6 reasons to say NO to the United Patent Litigation System (UPLS)

What is the United Patent Litigation System?

The United Patent Litigation System (UPLS) is an international treaty which aims to create an international patent court in Europe.

Why are you opposed to such treaty?

  1. Democracy: this treaty creates a court system that won't be balanced by elected legislators, turning the European Parliament or National Parliaments legislators of second zone. The legislator won't be elected, and won't be able to counter decisions of such court. The UPLS creates an international patent court outside of the European Union legal system, to which the European Union would have to adhere. Furthermore, the European Parliament does not have the power to initiate new laws if it wants to counter decisions of such a co urt.
  2. Fundamental rights: No appeal to a constitutional court will be possible, in case patent law conflicts w ith other laws, such as fundamental rights. The European Union does not have at the moment a Constitution to which European citizens and companies could appeal. An international patent court such as the one created by the UPLS won't allow appeal to upper constitutional courts, nor national constitutional courts. The recent interventions of the US Supreme Court against decisions of specialized patent courts (CAFC), notably to confront patent law with other pieces of law, shows that fundamental rights should have a place in the judicial system, and that patent law does not operate in a vacuum.
  3. Software patents: centralisation of the court system, especially for validity, will validate software patents though the case law of a central patent court. Large software multinationals have asked in July 2005 for the rejection of the software patent directive in order to better push for a central patent instead. They are also lobbying governments not to reopen the discussions on this topic. Specialized patent judges, especially from Germany and UK, have already validated software patents in their respective countries. Software patents will be validated EU-wide without a debate in the European or National Parliaments. The idea to establish a single European patent court is a trap because the patent movement will ensure that only judges will get appointed who intend to rubberstamp EPO case law and thus software patents. As political control of the patent system continues to be weak, the patent movement will further control substantive rules and a political mandate over patent policy will vanish.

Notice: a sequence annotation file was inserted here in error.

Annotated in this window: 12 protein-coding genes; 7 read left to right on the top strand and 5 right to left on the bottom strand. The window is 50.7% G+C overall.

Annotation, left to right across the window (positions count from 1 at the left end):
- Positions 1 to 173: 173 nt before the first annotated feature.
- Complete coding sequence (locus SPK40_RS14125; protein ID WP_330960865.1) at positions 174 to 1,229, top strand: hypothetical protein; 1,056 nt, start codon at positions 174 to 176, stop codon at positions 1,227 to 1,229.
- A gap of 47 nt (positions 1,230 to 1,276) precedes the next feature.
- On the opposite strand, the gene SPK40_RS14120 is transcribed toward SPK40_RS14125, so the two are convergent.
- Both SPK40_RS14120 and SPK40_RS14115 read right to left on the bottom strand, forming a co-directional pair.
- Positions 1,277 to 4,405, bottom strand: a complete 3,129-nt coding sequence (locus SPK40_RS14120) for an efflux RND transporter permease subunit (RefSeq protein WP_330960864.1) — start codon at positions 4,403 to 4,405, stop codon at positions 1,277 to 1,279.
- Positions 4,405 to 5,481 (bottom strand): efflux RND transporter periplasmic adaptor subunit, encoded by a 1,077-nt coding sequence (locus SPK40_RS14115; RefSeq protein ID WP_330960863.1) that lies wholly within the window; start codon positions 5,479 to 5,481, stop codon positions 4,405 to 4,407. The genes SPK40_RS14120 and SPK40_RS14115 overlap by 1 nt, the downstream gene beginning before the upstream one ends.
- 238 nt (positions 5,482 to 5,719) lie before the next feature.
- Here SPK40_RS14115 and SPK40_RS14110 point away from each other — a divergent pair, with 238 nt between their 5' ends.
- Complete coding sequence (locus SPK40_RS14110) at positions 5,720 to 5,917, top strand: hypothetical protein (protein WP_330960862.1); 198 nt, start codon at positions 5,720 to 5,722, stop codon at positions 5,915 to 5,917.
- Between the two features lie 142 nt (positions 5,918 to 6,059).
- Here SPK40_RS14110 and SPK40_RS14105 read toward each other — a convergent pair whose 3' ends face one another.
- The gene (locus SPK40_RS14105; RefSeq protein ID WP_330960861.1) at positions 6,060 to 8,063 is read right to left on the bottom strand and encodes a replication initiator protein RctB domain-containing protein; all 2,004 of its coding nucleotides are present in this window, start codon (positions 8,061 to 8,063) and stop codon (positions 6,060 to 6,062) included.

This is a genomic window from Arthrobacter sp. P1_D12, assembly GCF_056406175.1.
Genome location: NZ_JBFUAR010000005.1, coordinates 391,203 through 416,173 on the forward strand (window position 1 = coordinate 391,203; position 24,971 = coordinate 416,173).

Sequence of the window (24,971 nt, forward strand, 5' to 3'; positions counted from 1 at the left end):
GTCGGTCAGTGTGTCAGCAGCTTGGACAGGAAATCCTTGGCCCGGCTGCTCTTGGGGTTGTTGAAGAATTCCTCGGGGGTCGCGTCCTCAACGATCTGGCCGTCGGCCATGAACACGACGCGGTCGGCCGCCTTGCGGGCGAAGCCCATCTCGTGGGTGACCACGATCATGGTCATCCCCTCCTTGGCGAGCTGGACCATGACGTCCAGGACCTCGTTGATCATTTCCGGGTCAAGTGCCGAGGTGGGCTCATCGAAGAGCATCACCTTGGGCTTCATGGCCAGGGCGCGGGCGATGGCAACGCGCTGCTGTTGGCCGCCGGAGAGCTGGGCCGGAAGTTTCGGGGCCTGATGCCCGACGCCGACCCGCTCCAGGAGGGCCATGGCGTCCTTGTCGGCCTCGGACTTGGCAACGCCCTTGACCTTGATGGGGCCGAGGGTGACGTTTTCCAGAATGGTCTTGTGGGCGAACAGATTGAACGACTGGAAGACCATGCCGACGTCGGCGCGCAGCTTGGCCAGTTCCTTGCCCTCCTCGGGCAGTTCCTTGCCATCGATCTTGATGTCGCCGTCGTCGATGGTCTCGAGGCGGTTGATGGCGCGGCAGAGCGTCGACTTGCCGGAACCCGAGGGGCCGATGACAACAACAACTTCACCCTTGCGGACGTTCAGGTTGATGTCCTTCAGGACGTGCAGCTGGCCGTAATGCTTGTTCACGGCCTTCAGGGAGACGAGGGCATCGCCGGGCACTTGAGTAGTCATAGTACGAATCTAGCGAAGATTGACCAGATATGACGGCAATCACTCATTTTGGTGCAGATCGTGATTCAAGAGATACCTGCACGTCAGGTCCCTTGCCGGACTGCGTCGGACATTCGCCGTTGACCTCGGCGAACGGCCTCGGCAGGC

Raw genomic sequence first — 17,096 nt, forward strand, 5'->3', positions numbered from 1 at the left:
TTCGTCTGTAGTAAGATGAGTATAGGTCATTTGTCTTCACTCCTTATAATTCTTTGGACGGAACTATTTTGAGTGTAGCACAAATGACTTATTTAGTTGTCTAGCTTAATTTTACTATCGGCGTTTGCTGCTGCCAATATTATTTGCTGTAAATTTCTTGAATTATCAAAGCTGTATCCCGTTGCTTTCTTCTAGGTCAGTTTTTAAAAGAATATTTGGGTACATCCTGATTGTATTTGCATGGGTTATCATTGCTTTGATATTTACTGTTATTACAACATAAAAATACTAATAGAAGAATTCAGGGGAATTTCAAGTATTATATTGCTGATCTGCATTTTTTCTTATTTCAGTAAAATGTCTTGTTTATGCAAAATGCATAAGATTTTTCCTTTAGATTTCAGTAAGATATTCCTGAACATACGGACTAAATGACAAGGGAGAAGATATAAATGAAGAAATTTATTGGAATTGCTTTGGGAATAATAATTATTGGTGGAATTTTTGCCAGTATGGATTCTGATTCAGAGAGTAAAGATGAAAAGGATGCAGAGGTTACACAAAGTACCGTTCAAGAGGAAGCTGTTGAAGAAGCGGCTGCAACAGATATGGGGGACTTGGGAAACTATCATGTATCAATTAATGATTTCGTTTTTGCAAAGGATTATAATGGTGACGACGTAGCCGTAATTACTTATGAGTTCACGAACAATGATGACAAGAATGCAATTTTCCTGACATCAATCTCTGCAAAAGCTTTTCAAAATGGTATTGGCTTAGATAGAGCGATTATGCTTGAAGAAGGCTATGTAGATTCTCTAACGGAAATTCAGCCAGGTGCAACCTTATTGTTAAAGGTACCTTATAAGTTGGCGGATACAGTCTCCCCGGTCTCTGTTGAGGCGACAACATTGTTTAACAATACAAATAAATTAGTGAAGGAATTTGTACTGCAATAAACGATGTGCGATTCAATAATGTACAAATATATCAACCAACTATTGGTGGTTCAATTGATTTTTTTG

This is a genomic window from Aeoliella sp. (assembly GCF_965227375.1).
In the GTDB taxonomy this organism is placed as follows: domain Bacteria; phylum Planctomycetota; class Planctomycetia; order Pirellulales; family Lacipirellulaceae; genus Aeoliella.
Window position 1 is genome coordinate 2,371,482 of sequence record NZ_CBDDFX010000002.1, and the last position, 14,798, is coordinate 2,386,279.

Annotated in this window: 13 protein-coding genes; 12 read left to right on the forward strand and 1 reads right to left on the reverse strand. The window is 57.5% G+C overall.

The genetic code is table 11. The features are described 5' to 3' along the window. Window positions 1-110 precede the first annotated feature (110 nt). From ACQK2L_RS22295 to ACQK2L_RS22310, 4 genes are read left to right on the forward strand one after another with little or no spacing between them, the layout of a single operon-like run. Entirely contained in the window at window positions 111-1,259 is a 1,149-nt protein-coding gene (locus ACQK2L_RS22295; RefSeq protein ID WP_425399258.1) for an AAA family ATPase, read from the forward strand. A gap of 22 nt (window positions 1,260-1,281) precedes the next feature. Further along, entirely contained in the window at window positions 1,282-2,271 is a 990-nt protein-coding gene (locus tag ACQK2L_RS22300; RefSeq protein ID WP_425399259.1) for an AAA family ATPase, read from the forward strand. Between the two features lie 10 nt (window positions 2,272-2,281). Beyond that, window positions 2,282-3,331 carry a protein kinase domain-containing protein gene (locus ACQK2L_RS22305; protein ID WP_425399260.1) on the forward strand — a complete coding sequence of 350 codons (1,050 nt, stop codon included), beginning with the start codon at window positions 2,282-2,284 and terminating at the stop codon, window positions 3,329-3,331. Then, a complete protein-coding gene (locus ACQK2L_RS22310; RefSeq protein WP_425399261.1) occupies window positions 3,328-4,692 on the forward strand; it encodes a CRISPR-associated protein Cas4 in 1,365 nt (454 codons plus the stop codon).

4. Cost of Litigation: Proponents of the UPLS argue that the cost of litigation will be lowered, thanks to the suppression of cases happening in parallel in multiple countries. This does not take into account that the majority of cases (90%) happens in a single Member State only, while only 10% of them happening in multiple countries. Installing such system would raise the cost for the majority of cases, which are national only. Even the unreliable cost figures for a simple case proposed by the EPO during the EPLA discussions (around 100K EUR, damages not included) are too high for many stakeholders. Furthermore, pan-european injunctions to stop products and pan-european damages are an incentive to litigate for patent trolls.
  5. Patent law outside of the EU: With the UPLS, the European Union decides to outsource its patent law to international organisations, such as the EPO or the UPLS court. This is similar to the European Union outsourcing its defense policy to NATO, where decisions are controlled or blocked by foreign nations. Those international organisations won't follow any directives which applies to other EU institutions (ex: staff rules, access to documents, respect of languages, etc…).
  6. Alternative models exist: Alternatives to the UPLS model exists, such as copying the model of the Community Trademark system. The Patent Establishment prefers to create its own court to better control it, and avoid any judicial review from non-patent courts.
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